Chinese customs action on waste imports anticipated

Chinese customs authorities look set to place a renewed focus on imported scrap materials, as part of an initiative dubbed ‘National Sword 2017’ – which has vowed to target ‘foreign garbage smuggling’.

The scope of the ‘National Sword’ initiative has yet to be fully detailed, but a translation of a news post on the Chinese Government’s website suggests that the focus will be on ‘industrial waste, e-waste, plastics and other solid waste smuggling illegal activities’.

The Chinese Government has outlined an initiative to target illegal shipments of ‘foreign garbage’

As well as scrap materials, the National Sword will also encompass agricultural materials, resource products including coal, and a crack-down on drug-related smuggling activities, according to the Chinese Government website.

The news post states: “The “national sword 2017” joint special action will focus on five areas of smuggling of the implementation of special combat and focus on remediation: First, crack down on “foreign garbage” smuggling, focusing on industrial waste, e-waste, Plastics and other solid waste smuggling illegal activities, and actively take the initiative to cooperate with environmental protection departments. The “foreign garbage” to intercept outside the country [sic], and earnestly safeguard the national ecological and environmental security and the health of the people.”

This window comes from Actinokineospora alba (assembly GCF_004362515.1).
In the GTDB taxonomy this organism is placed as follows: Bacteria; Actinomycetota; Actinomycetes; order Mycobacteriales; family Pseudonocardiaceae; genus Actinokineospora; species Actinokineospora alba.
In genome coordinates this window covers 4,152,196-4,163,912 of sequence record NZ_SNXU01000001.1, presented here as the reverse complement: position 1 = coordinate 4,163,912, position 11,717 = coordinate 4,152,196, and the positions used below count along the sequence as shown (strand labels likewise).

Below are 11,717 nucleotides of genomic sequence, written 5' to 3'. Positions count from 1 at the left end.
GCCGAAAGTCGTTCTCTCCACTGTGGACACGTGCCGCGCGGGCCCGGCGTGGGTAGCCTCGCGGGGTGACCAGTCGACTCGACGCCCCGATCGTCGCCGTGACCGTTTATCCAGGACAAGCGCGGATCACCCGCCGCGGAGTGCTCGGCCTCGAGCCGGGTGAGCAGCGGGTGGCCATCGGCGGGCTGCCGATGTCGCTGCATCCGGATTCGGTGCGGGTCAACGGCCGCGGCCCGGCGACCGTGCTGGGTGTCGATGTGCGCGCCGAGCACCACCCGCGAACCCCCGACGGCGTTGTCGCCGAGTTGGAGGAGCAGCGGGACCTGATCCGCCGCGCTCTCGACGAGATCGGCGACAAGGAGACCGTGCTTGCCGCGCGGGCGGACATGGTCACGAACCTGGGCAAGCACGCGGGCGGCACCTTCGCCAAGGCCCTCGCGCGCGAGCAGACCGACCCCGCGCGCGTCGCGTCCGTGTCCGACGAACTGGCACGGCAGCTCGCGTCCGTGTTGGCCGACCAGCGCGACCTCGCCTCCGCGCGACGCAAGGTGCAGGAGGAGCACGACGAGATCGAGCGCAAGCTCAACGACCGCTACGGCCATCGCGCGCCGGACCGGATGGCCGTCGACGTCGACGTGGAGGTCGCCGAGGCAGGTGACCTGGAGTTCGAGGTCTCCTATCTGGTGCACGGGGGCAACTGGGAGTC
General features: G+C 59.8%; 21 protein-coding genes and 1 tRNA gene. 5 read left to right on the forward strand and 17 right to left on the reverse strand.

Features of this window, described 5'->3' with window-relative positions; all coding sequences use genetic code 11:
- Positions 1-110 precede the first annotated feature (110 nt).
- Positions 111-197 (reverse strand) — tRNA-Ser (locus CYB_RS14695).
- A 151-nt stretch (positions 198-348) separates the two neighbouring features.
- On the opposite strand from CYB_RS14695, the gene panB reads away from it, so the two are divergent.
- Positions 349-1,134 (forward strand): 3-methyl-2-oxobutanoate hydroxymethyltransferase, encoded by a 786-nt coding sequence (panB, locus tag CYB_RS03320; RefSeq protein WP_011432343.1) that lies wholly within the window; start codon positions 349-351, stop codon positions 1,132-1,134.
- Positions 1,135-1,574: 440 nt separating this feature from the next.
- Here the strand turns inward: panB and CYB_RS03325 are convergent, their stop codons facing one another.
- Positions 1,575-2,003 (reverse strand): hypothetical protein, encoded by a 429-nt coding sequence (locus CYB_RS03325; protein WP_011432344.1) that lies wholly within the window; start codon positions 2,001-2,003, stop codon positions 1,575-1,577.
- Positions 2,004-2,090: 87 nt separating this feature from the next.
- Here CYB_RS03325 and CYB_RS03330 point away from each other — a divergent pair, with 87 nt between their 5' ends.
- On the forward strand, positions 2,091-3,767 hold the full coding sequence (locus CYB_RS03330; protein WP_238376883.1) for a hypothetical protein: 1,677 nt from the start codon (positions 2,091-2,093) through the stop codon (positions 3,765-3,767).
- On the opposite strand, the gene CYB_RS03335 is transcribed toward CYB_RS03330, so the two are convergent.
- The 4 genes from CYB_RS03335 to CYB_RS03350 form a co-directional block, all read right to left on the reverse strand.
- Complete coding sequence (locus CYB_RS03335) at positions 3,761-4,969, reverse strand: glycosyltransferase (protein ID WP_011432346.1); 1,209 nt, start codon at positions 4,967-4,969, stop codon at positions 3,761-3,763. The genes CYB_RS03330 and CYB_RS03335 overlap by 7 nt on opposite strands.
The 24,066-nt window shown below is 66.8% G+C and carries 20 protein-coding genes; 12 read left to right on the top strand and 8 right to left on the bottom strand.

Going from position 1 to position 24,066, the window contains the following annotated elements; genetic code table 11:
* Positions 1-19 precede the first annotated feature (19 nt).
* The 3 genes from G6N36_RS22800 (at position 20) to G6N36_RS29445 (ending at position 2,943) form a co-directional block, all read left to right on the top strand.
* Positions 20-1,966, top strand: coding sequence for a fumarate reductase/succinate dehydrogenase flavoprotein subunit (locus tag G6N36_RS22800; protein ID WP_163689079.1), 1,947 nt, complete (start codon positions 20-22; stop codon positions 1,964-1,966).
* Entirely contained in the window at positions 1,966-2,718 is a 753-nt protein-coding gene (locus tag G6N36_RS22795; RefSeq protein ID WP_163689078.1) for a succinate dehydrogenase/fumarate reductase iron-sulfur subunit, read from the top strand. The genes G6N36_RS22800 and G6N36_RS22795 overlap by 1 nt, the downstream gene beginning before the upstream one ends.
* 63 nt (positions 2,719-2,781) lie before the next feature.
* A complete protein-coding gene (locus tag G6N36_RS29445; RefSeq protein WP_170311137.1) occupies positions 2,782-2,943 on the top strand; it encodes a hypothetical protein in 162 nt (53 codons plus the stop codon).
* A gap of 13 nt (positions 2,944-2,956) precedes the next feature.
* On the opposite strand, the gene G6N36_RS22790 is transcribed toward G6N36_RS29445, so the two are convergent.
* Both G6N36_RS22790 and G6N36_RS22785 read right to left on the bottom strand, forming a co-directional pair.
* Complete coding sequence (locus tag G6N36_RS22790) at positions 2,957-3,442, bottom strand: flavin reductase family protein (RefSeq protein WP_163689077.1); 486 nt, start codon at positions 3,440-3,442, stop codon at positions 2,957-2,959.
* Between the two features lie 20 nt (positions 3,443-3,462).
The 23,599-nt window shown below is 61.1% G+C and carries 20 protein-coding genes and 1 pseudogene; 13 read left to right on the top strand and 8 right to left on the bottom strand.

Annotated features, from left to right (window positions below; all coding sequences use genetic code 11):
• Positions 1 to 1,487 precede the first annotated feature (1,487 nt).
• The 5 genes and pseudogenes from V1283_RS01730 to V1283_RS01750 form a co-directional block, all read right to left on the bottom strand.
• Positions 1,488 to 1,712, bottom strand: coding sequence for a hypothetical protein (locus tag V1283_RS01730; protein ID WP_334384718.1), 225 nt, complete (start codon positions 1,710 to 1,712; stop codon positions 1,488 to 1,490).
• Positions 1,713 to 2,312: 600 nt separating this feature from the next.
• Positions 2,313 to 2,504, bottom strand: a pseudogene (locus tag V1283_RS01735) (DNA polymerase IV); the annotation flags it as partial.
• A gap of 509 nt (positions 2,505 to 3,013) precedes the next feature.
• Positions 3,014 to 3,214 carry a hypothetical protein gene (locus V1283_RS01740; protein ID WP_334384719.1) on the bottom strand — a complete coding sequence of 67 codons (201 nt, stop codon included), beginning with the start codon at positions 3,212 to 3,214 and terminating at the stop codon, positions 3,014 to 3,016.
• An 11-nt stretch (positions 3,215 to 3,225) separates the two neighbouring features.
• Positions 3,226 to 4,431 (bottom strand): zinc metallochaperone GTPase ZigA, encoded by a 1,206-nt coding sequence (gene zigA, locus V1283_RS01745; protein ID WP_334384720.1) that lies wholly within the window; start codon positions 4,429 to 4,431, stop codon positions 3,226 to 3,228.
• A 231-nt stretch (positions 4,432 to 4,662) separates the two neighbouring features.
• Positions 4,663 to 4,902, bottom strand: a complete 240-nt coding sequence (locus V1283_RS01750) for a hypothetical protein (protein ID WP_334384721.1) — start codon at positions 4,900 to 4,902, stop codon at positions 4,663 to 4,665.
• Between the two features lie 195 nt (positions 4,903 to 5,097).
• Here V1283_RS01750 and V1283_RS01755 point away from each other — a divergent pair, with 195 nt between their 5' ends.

Commenting on the announcement, Simon Ellin, chief executive of the Recycling Association, said: “The focus seems to be at the blatantly illegal end of the market which we know still exists. As an Association it is something we wholly support. What we have said all along is that it is wrong for legitimate traders to be labelled as criminals when we know there are still exporters moving sub-standard material at a price significantly below the market level. That is what we have to stamp out because it tars the whole industry with the same brush.

“As China’s fibre requirements are increasingly being supplied domestically that means going forward they will be wanting less and less imported tonnage, so it is important that we position ourselves at the top when it comes to quality.”

The Bureau of International Recycling (BIR) has also alerted its members to the potential for action on material imports in a bulletin sent last week.

In its bulletin, BIR said: “The ‘foreign waste’ of concern to the Chinese authorities includes the illegal activities of smuggling solid wastes such as industrial waste, electronic waste, household waste and plastic waste. The Chinese customs will further strengthen the cooperation with all localities, the relevant departments and industry associations.”

It added: “In relation to this issue, the Bureau of International Recycling had presented the activities of its member companies and national associations to the Chinese Authorities, the General Administration of China Customs (GACC) and other competent authorities from China such as the General Administration of Quality Supervision, Inspection and Quarantine (AQSIQ), Ministry for the Environment Protection (MEP) at the end of last year supporting the even-handed implementation and enforcement of laws.”

In customs officials led an initiative aimed at reducing the amount of contaminated material loads entering Chinese ports – dubbed ‘Operation Green Fence’ (see story).

Scrap material entering Chinese ports is predominantly subject to the GB16487 environmental standard which dictates acceptable out-throw rates for imported material.


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